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r Confederate Independence will be fought early next spring, probably near Branchville, South Carolina, and, at all events, somewhere on the single and all important line of railway from Kingsville to Augusta. For four years the enemy has sought in vain to overrun the country from the Ohio and the Potomac, and to defeat us in battle. Henceforth his policy will be to operate from the sea, by short lines, against our railways. This, Grant is now doing; and such will be the future policy of Sherman. Having failed to take Richmond by marching overland, Grant now hopes to effect its fall by cutting off its supplies. The time has come, therefore, for the President and General Lee to elevate their telescopes and take a wider view of the situation. Sallust. Proclamation of the Governor of North Carolina. Whereas, the long-expected attack upon our only remaining seaport is now about to be made, and our State is also likely to be invaded at other points by an enemy to whom m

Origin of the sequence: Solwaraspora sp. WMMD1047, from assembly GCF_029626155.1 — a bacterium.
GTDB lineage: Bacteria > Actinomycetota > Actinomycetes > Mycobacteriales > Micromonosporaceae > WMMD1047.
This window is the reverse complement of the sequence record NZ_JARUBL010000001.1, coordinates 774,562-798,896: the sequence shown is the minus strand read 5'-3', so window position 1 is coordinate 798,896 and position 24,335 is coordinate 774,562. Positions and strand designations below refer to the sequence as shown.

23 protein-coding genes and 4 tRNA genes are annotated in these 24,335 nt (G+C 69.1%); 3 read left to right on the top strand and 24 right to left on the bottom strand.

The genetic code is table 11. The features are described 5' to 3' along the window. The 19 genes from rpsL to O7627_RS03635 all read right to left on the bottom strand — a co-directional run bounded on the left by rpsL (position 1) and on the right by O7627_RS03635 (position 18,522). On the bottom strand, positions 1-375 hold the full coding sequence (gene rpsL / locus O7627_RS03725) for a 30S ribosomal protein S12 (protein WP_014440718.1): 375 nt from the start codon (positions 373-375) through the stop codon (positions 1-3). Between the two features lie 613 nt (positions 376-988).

however, about six hundred more troops were sent to their aid. By its fall we lost between seven and eight hundred men. The fort was attacked on the north side by Sherman's forces. No particulars of the fight have, as yet, been received. It is known, however, that no attack was made on the south, or water side. It is also now known if the fort had been as strong on the land side as it was on the water side, it never could have been captured. After Sherman captured the fort he communicated with the fleet and procured a bountiful supply of ammunition — an article which he was deprived of by Providence in Atlanta.--Sherman also transferred the heavy guns frSherman also transferred the heavy guns from Fort McAllister to a position from which he could shell the city in case he wished to. "No demand was made for the surrender of the city until Saturday. On that day he demanded the unconditional surrender of the city. General Beauregard, in substance, informed him that 'he knew the way to the city and could take it if he